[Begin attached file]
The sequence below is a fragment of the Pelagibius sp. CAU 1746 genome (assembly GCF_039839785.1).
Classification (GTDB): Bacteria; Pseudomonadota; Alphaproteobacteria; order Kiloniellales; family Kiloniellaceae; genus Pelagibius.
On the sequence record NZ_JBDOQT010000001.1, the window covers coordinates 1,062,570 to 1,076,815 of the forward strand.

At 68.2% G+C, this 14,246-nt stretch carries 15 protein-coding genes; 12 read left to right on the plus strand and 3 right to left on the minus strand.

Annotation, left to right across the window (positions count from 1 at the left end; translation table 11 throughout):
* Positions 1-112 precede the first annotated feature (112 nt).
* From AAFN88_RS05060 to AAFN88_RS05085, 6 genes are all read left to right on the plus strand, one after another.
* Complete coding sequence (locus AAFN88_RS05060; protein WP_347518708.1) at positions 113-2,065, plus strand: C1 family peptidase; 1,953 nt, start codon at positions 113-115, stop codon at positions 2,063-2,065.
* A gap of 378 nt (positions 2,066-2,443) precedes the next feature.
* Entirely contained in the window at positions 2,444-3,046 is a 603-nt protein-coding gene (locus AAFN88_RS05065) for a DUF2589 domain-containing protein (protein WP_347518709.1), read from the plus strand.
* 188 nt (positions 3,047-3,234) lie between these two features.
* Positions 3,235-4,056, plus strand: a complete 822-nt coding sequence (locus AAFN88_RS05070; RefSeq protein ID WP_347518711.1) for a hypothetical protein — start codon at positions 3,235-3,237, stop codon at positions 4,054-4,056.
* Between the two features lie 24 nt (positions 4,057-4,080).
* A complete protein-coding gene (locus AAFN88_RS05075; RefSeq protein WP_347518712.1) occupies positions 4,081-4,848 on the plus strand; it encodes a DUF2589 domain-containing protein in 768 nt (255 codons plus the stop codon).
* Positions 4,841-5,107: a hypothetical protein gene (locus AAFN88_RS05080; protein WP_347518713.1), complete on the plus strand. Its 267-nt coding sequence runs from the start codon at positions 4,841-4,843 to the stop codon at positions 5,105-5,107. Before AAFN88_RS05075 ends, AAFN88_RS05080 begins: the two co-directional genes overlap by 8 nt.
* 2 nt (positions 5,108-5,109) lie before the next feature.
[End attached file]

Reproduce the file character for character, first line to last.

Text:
The sequence below is a fragment of the Pelagibius sp. CAU 1746 genome (assembly GCF_039839785.1).
Classification (GTDB): Bacteria; Pseudomonadota; Alphaproteobacteria; order Kiloniellales; family Kiloniellaceae; genus Pelagibius.
On the sequence record NZ_JBDOQT010000001.1, the window covers coordinates 1,062,570 to 1,076,815 of the forward strand.

At 68.2% G+C, this 14,246-nt stretch carries 15 protein-coding genes; 12 read left to right on the plus strand and 3 right to left on the minus strand.

Annotation, left to right across the window (positions count from 1 at the left end; translation table 11 throughout):
* Positions 1-112 precede the first annotated feature (112 nt).
* From AAFN88_RS05060 to AAFN88_RS05085, 6 genes are all read left to right on the plus strand, one after another.
* Complete coding sequence (locus AAFN88_RS05060; protein WP_347518708.1) at positions 113-2,065, plus strand: C1 family peptidase; 1,953 nt, start codon at positions 113-115, stop codon at positions 2,063-2,065.
* A gap of 378 nt (positions 2,066-2,443) precedes the next feature.
* Entirely contained in the window at positions 2,444-3,046 is a 603-nt protein-coding gene (locus AAFN88_RS05065) for a DUF2589 domain-containing protein (protein WP_347518709.1), read from the plus strand.
* 188 nt (positions 3,047-3,234) lie between these two features.
* Positions 3,235-4,056, plus strand: a complete 822-nt coding sequence (locus AAFN88_RS05070; RefSeq protein ID WP_347518711.1) for a hypothetical protein — start codon at positions 3,235-3,237, stop codon at positions 4,054-4,056.
* Between the two features lie 24 nt (positions 4,057-4,080).
* A complete protein-coding gene (locus AAFN88_RS05075; RefSeq protein WP_347518712.1) occupies positions 4,081-4,848 on the plus strand; it encodes a DUF2589 domain-containing protein in 768 nt (255 codons plus the stop codon).
* Positions 4,841-5,107: a hypothetical protein gene (locus AAFN88_RS05080; protein WP_347518713.1), complete on the plus strand. Its 267-nt coding sequence runs from the start codon at positions 4,841-4,843 to the stop codon at positions 5,105-5,107. Before AAFN88_RS05075 ends, AAFN88_RS05080 begins: the two co-directional genes overlap by 8 nt.
* 2 nt (positions 5,108-5,109) lie before the next feature.